For the past five months, Covid-19 carnage has wrecked lives and infected more than 4.1 million people across the planet. It has also attacked the DNA of diplomatic discourse among the world’s major players.
At times, the caustic geopolitical atmosphere has proved as corrosive as the SARS-CoV-2 virus. But even before the crisis, there were signs of a seismic shift in international relations with China ramping up the rhetoric.
Ultranationalism in the form of “Wolf Warrior” dialog had drowned out the moderates in Zhongnanhai, the central headquarters of the ruling Communist Party. The loudest voice in the room was now the unwritten edict from Beijing.
Brash and bombastic, “Wolf Warrior” diplomacy is named after two fiercely patriotic Chinese movies. But the shrill language harks back to the period of the Boxer Rebellion between 1899 and 1901, according to one eminent academic.
“Who could have guessed that things would get exponentially worse during the coronavirus epidemic? Numerous absurd rumors have been doing the rounds, although they all feed into one overriding sentiment to ‘bolster China and disparage the West’,” Zi Zhongyun, the former head of the Institute of American Studies at the Chinese Academy of Social Sciences in Beijing, wrote in an essay for China Heritage.
“Moreover, anyone who does or says anything construed as offering a defense of the ‘enemy’ is readily denounced as a ‘race traitor’. The most significant difference between the unfolding crisis at present and that of the past [Boxer Rebellion] is that this time around, foreign invaders did not unleash the disaster that is sweeping over us. Quite the opposite: now we are an exporter nation,” she continued in the English translation by Geremie R Barmé.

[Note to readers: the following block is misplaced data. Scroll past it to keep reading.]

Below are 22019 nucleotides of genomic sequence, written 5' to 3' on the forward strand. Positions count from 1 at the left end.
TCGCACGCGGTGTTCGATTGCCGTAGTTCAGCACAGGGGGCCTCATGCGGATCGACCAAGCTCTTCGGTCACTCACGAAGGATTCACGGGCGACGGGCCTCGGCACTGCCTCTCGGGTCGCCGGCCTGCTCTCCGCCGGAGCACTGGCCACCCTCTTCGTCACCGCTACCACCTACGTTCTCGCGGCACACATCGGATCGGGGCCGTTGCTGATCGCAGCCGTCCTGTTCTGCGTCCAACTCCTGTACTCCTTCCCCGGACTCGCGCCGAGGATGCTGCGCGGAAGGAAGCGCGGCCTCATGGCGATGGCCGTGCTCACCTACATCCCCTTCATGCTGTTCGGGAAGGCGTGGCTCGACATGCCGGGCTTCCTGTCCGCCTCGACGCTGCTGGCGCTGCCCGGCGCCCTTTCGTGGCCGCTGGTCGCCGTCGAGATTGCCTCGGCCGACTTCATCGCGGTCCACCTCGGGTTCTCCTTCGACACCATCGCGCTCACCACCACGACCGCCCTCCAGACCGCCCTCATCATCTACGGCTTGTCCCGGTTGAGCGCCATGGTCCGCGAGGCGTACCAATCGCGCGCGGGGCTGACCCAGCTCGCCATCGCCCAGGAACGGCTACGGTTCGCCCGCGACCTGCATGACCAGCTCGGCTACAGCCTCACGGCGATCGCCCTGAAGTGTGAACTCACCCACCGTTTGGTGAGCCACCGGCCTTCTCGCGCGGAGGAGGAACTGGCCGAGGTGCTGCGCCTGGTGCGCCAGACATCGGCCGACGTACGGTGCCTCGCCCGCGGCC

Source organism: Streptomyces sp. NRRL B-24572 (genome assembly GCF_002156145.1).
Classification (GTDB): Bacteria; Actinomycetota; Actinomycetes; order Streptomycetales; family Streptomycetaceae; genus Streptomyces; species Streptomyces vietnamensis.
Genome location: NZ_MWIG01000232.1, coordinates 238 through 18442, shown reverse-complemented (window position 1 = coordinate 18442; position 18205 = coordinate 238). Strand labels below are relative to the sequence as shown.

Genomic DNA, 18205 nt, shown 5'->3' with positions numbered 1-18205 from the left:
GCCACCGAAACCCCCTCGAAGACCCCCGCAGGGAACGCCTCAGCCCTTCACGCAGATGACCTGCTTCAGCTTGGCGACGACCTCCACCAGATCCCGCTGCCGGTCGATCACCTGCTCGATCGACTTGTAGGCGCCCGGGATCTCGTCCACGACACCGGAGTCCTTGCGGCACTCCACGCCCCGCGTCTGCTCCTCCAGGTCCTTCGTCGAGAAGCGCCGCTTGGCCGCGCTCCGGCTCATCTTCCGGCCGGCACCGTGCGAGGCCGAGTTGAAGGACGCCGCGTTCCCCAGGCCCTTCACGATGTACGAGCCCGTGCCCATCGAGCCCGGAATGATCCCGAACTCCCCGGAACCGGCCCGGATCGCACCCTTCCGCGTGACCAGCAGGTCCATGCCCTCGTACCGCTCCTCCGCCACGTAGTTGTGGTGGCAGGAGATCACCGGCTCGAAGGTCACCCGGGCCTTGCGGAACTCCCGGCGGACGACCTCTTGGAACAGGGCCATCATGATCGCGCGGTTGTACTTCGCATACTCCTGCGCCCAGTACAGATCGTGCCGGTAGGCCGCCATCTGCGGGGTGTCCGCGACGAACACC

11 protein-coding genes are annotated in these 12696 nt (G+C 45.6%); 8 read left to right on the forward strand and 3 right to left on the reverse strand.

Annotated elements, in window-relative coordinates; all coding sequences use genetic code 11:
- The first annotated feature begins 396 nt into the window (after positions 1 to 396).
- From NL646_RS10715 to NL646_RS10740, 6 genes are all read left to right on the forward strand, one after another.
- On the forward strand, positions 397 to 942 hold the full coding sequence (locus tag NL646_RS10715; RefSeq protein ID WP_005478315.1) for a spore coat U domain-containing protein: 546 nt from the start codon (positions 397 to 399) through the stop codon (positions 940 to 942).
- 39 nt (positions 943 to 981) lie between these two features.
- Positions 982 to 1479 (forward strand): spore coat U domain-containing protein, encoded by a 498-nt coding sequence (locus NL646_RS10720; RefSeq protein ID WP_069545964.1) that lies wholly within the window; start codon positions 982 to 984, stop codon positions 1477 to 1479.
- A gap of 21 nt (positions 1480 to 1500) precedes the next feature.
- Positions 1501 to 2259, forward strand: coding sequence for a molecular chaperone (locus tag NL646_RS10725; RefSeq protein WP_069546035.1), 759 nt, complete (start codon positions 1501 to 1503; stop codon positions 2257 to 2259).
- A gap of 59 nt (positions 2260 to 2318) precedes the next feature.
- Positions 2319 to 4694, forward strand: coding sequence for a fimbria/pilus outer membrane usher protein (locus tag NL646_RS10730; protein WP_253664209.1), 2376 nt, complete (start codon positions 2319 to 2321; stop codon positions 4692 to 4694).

“In the past, we wanted to expel the Foreign Devils. Nowadays, they are packing up and leaving in droves of their own accord; to persuade them to stay will be a downright challenge,” Zi added.
Since the Covid-19 outbreak at the start of the year in the city of Wuhan, Beijing has “stoked” the furnace of “nationalism” after rolling out a high-profile propaganda campaign amid the global pandemic.
First, it was aimed at a domestic audience after social media uproar about the way President Xi Jinping’s administration handled the initial response when the virus was officially reported ahead of the Spring Festival holidays in January.
Allegations of a cover-up followed as the epidemic became a pandemic. By now, “Wolf Warrior” diplomacy was taking center stage, aided by an army of Twitter trolls.
“Although it is not embraced by all of China’s foreign policy mandarins, it does appear to reflect the current zeitgeist in Beijing. The aggressive style is characterized by triumphalism – equal parts eagerness to assert the superiority of China’s approach to Covid-19 and enthusiasm for pointing out the shortcomings of Western countries’ responses,” Ryan Hass, of the Center for East Asia Policy Studies, wrote in a commentary for the Brookings Institution.